I recently returned from a Brains On the Beach, or BoB, event in Shanghai. BoB is a program which brings together some of the brightest minds from learning and development, consulting, coaching and marketing from around the globe to compete in formulating a solution for a real client with a real problem in 2 days. What I brought back from this is further validation that no matter what the region, many business issues follow common themes.
Once again, I had the good fortune to be working with a stellar team. Once again, our client was a very successful multinational who was looking for global solutions. Once again, the solution, when all the layers of data were peeled away, followed some common themes. The challenge our client was facing was a massive change management initiative that would be trial run in China and then serve as the template for their operations across the rest of the planet. Delicious!
While confidentiality prevents me from sharing specific details, I was blown away with how absolutely common the fundamentals for effective change management are across the globe. Here are some of my observations:
- Glocalization leads to success. Glocalization is a blend of globalization and localization. It refers to the concept that any product, service or process must reflect not only a global standard but also local ones.
- External or foreign-made solutions will fail if they do not segue with the specific conditions, trends and habits of existing local markets.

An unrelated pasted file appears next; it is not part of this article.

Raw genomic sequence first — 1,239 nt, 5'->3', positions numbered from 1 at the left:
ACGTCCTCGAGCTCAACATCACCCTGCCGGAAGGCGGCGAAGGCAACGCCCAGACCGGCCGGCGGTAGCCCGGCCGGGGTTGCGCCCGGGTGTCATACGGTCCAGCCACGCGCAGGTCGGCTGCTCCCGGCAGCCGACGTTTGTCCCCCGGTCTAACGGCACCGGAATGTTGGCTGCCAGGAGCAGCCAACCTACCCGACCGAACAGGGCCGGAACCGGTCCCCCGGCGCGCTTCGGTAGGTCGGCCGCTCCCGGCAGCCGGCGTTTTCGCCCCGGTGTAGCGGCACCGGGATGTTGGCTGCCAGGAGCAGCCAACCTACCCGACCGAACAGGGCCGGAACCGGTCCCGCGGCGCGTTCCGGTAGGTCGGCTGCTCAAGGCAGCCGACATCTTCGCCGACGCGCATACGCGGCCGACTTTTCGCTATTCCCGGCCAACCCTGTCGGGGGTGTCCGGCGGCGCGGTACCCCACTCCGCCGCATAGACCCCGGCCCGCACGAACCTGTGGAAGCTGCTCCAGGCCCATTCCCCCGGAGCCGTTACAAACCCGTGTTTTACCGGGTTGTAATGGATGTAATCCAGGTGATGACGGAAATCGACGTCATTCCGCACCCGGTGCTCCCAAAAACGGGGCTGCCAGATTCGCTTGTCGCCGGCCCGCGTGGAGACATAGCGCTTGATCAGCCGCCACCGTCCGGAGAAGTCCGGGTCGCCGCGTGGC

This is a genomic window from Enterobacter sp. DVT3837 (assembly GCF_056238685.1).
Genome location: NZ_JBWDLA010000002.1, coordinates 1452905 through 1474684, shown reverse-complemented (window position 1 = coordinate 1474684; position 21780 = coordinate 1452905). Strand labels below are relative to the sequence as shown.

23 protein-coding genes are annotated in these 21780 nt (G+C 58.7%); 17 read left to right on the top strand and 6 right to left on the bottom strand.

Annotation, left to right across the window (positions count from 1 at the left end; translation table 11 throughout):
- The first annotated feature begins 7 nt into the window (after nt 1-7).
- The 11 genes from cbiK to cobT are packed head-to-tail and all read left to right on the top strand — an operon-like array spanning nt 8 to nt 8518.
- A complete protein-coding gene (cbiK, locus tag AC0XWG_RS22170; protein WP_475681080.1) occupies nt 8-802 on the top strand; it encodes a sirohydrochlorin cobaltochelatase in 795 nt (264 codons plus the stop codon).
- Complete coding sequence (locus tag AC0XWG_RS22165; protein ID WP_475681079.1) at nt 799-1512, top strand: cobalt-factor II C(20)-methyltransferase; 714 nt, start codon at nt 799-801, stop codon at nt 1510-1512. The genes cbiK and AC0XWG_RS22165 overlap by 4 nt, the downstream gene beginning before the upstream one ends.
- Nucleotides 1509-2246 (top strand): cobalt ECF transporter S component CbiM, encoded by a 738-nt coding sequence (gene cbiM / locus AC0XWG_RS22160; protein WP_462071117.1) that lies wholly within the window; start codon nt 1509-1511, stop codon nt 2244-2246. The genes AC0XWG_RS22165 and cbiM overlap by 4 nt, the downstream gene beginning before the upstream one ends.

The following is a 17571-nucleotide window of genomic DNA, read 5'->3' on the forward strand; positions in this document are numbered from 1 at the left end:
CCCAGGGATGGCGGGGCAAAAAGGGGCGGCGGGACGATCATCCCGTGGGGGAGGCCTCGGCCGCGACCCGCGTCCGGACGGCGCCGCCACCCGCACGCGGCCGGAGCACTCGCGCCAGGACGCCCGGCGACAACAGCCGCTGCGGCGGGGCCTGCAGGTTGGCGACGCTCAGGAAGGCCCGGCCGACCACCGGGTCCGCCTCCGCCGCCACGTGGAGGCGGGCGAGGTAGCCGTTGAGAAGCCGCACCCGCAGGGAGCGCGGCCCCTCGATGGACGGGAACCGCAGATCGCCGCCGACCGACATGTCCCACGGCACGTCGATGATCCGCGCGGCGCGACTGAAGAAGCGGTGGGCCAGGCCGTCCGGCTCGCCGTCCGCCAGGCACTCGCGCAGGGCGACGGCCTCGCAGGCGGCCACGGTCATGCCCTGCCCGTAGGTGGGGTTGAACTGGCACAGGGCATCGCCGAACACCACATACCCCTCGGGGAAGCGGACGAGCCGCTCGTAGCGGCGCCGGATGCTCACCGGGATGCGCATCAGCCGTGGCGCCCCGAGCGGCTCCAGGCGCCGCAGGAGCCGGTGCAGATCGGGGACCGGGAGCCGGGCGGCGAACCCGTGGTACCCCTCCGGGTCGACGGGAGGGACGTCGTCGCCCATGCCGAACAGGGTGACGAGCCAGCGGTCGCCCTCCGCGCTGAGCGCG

- Buy-in is paramount. If there is no buy-in at the regional, or local levels, effective and lasting change is doomed. Buy-in is best acheived via local input along the way. Straight and simple.
- Benefit must be demonstrated. People will buy into change if it makes strategic sense to their bottom lines. Business unit heads must clearly see how any change process will produce specific benefit to their operations.
- Change processes should always be beta-tested first in a relevant market. This is critical not only for buy-in but for the ultimate success of any initiative. Kinks can then be worked out before application to the wider set of a company’s operations.
- Company’s need to walk their talk. Rather than simply saying they listen to and value their employee’s expertise, they need to demonstrate it via any process that they take on.
- People are not cogs. They need and deserve to have a plausible rationale for any change process. Top down pronouncements, or edicts, do not engage.
- People need the right tools, resources and support. No matter how great a new system may be, for it to be successful, leaders on the front line need to have ready access to the resources that will help them and their teams make the transition.
- Change will always be difficult for some. No matter what the benefit, or how well people have been enlisted along the way, some employees simply do not like change. This will always be the case. This does not excuse a company though from developing a change process that reflects input from the ground up.
Change processes will always be part of the lasting success of any business or organization. How does your company measure up when it comes to change management? Does it feel as though it’s been rammed through against local or frontline expertise or does it feel like you’ve had a voice?